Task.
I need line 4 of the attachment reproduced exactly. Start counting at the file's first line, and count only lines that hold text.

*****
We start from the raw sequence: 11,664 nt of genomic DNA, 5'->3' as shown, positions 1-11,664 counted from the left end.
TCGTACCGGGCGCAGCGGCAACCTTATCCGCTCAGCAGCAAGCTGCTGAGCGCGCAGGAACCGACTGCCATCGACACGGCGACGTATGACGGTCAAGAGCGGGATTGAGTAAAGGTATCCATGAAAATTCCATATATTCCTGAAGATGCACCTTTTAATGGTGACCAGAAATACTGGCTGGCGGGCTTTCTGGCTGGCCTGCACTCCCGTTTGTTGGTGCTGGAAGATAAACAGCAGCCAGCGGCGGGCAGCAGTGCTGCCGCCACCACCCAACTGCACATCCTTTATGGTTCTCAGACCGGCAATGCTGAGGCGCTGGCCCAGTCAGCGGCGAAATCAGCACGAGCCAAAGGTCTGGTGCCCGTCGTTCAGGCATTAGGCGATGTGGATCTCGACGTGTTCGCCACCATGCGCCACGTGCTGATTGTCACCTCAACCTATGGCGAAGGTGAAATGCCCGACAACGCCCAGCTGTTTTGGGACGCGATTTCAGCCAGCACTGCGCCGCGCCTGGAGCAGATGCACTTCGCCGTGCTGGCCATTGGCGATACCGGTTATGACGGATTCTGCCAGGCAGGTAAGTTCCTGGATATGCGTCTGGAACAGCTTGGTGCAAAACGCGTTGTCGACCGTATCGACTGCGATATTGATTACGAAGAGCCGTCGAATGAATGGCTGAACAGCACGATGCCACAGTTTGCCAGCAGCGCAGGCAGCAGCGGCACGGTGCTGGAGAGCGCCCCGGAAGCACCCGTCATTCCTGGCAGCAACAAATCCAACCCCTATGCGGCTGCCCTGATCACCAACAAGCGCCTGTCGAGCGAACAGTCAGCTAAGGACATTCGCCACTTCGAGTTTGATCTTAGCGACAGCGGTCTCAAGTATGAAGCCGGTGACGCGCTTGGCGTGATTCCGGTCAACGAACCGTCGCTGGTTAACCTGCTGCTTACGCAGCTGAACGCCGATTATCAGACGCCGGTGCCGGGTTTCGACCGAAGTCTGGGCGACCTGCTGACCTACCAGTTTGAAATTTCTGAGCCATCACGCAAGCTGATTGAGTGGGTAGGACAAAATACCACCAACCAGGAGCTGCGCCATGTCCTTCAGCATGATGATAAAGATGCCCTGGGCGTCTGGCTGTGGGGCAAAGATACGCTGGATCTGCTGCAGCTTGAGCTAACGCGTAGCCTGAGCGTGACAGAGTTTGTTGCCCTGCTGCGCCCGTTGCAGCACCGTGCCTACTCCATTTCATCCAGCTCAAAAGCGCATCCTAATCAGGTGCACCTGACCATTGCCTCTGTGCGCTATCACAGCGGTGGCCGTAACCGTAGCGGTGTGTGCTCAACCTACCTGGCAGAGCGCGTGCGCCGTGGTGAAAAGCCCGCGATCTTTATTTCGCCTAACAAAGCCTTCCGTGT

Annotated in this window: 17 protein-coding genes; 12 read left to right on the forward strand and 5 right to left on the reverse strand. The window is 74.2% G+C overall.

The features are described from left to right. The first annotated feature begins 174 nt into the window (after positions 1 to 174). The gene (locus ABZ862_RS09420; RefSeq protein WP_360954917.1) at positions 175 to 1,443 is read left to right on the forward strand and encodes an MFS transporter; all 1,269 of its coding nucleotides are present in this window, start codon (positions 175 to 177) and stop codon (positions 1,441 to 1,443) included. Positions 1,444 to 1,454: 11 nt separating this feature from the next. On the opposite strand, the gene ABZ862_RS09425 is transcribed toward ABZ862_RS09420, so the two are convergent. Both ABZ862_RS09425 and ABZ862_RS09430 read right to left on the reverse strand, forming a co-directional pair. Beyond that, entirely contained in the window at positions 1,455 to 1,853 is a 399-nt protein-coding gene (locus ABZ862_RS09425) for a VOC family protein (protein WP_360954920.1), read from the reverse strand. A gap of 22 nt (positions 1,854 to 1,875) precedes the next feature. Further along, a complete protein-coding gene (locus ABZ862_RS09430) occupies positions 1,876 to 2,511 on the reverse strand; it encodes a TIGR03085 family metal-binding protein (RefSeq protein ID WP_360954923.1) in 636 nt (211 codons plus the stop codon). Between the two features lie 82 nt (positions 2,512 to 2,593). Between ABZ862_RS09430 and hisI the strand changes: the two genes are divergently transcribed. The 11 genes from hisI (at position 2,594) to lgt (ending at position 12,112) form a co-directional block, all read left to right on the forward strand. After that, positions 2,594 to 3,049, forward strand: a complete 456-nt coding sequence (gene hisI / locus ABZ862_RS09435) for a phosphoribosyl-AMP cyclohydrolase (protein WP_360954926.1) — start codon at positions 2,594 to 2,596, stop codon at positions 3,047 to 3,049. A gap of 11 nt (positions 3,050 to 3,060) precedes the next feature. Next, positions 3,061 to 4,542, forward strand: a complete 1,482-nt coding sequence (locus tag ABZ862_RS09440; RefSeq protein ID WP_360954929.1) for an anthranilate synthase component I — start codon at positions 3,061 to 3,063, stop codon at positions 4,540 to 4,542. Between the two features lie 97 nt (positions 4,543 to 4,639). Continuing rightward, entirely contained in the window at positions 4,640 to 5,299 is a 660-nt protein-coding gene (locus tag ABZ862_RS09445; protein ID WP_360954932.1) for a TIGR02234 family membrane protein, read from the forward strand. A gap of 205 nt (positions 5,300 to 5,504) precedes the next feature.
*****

The features are described from left to right. The first annotated feature begins 174 nt into the window (after positions 1 to 174). The gene (locus ABZ862_RS09420; RefSeq protein WP_360954917.1) at positions 175 to 1,443 is read left to right on the forward strand and encodes an MFS transporter; all 1,269 of its coding nucleotides are present in this window, start codon (positions 175 to 177) and stop codon (positions 1,441 to 1,443) included. Positions 1,444 to 1,454: 11 nt separating this feature from the next. On the opposite strand, the gene ABZ862_RS09425 is transcribed toward ABZ862_RS09420, so the two are convergent. Both ABZ862_RS09425 and ABZ862_RS09430 read right to left on the reverse strand, forming a co-directional pair. Beyond that, entirely contained in the window at positions 1,455 to 1,853 is a 399-nt protein-coding gene (locus ABZ862_RS09425) for a VOC family protein (protein WP_360954920.1), read from the reverse strand. A gap of 22 nt (positions 1,854 to 1,875) precedes the next feature. Further along, a complete protein-coding gene (locus ABZ862_RS09430) occupies positions 1,876 to 2,511 on the reverse strand; it encodes a TIGR03085 family metal-binding protein (RefSeq protein ID WP_360954923.1) in 636 nt (211 codons plus the stop codon). Between the two features lie 82 nt (positions 2,512 to 2,593). Between ABZ862_RS09430 and hisI the strand changes: the two genes are divergently transcribed. The 11 genes from hisI (at position 2,594) to lgt (ending at position 12,112) form a co-directional block, all read left to right on the forward strand. After that, positions 2,594 to 3,049, forward strand: a complete 456-nt coding sequence (gene hisI / locus ABZ862_RS09435) for a phosphoribosyl-AMP cyclohydrolase (protein WP_360954926.1) — start codon at positions 2,594 to 2,596, stop codon at positions 3,047 to 3,049. A gap of 11 nt (positions 3,050 to 3,060) precedes the next feature. Next, positions 3,061 to 4,542, forward strand: a complete 1,482-nt coding sequence (locus tag ABZ862_RS09440; RefSeq protein ID WP_360954929.1) for an anthranilate synthase component I — start codon at positions 3,061 to 3,063, stop codon at positions 4,540 to 4,542. Between the two features lie 97 nt (positions 4,543 to 4,639). Continuing rightward, entirely contained in the window at positions 4,640 to 5,299 is a 660-nt protein-coding gene (locus tag ABZ862_RS09445; protein ID WP_360954932.1) for a TIGR02234 family membrane protein, read from the forward strand. A gap of 205 nt (positions 5,300 to 5,504) precedes the next feature.